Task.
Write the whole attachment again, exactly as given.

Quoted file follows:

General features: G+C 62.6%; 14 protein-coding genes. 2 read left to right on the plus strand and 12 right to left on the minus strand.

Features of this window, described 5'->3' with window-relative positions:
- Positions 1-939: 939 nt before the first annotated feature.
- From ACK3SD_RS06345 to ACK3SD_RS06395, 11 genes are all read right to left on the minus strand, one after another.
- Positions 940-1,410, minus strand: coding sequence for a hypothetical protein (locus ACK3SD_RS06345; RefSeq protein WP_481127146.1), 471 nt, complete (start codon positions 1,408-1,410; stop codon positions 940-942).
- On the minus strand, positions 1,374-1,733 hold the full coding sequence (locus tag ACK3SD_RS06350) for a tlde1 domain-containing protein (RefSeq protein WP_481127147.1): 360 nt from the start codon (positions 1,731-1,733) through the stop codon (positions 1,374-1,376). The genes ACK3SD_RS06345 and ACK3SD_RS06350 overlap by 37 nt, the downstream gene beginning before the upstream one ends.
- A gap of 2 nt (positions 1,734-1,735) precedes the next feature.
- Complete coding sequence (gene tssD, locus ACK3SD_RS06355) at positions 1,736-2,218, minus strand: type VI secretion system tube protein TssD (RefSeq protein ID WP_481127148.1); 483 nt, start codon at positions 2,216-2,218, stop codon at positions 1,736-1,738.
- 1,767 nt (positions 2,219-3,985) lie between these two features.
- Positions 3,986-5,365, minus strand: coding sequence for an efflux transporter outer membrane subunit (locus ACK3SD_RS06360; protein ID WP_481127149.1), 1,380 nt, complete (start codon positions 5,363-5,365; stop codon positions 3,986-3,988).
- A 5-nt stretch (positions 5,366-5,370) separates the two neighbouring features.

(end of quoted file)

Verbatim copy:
General features: G+C 62.6%; 14 protein-coding genes. 2 read left to right on the plus strand and 12 right to left on the minus strand.

Features of this window, described 5'->3' with window-relative positions:
- Positions 1-939: 939 nt before the first annotated feature.
- From ACK3SD_RS06345 to ACK3SD_RS06395, 11 genes are all read right to left on the minus strand, one after another.
- Positions 940-1,410, minus strand: coding sequence for a hypothetical protein (locus ACK3SD_RS06345; RefSeq protein WP_481127146.1), 471 nt, complete (start codon positions 1,408-1,410; stop codon positions 940-942).
- On the minus strand, positions 1,374-1,733 hold the full coding sequence (locus tag ACK3SD_RS06350) for a tlde1 domain-containing protein (RefSeq protein WP_481127147.1): 360 nt from the start codon (positions 1,731-1,733) through the stop codon (positions 1,374-1,376). The genes ACK3SD_RS06345 and ACK3SD_RS06350 overlap by 37 nt, the downstream gene beginning before the upstream one ends.
- A gap of 2 nt (positions 1,734-1,735) precedes the next feature.
- Complete coding sequence (gene tssD, locus ACK3SD_RS06355) at positions 1,736-2,218, minus strand: type VI secretion system tube protein TssD (RefSeq protein ID WP_481127148.1); 483 nt, start codon at positions 2,216-2,218, stop codon at positions 1,736-1,738.
- 1,767 nt (positions 2,219-3,985) lie between these two features.
- Positions 3,986-5,365, minus strand: coding sequence for an efflux transporter outer membrane subunit (locus ACK3SD_RS06360; protein ID WP_481127149.1), 1,380 nt, complete (start codon positions 5,363-5,365; stop codon positions 3,986-3,988).
- A 5-nt stretch (positions 5,366-5,370) separates the two neighbouring features.